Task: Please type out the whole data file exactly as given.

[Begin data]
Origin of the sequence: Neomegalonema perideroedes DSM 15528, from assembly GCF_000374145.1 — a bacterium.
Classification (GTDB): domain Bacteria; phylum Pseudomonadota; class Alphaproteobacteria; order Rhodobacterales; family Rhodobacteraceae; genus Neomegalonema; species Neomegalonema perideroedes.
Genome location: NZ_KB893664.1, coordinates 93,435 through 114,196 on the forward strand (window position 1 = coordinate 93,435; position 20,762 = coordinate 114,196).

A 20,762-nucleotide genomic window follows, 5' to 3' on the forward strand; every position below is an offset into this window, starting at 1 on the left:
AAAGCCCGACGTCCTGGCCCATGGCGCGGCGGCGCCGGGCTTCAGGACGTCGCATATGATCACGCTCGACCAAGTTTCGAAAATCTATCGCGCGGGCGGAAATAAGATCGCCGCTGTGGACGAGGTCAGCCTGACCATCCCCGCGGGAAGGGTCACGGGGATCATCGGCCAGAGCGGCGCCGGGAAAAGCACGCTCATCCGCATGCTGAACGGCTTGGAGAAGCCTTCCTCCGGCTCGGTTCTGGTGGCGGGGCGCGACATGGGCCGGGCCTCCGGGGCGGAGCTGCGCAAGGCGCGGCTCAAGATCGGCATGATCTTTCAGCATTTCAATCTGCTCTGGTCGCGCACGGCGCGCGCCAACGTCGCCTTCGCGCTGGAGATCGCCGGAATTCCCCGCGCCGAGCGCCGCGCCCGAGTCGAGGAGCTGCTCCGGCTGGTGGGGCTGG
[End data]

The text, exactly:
Origin of the sequence: Neomegalonema perideroedes DSM 15528, from assembly GCF_000374145.1 — a bacterium.
Classification (GTDB): domain Bacteria; phylum Pseudomonadota; class Alphaproteobacteria; order Rhodobacterales; family Rhodobacteraceae; genus Neomegalonema; species Neomegalonema perideroedes.
Genome location: NZ_KB893664.1, coordinates 93,435 through 114,196 on the forward strand (window position 1 = coordinate 93,435; position 20,762 = coordinate 114,196).

A 20,762-nucleotide genomic window follows, 5' to 3' on the forward strand; every position below is an offset into this window, starting at 1 on the left:
AAAGCCCGACGTCCTGGCCCATGGCGCGGCGGCGCCGGGCTTCAGGACGTCGCATATGATCACGCTCGACCAAGTTTCGAAAATCTATCGCGCGGGCGGAAATAAGATCGCCGCTGTGGACGAGGTCAGCCTGACCATCCCCGCGGGAAGGGTCACGGGGATCATCGGCCAGAGCGGCGCCGGGAAAAGCACGCTCATCCGCATGCTGAACGGCTTGGAGAAGCCTTCCTCCGGCTCGGTTCTGGTGGCGGGGCGCGACATGGGCCGGGCCTCCGGGGCGGAGCTGCGCAAGGCGCGGCTCAAGATCGGCATGATCTTTCAGCATTTCAATCTGCTCTGGTCGCGCACGGCGCGCGCCAACGTCGCCTTCGCGCTGGAGATCGCCGGAATTCCCCGCGCCGAGCGCCGCGCCCGAGTCGAGGAGCTGCTCCGGCTGGTGGGGCTGG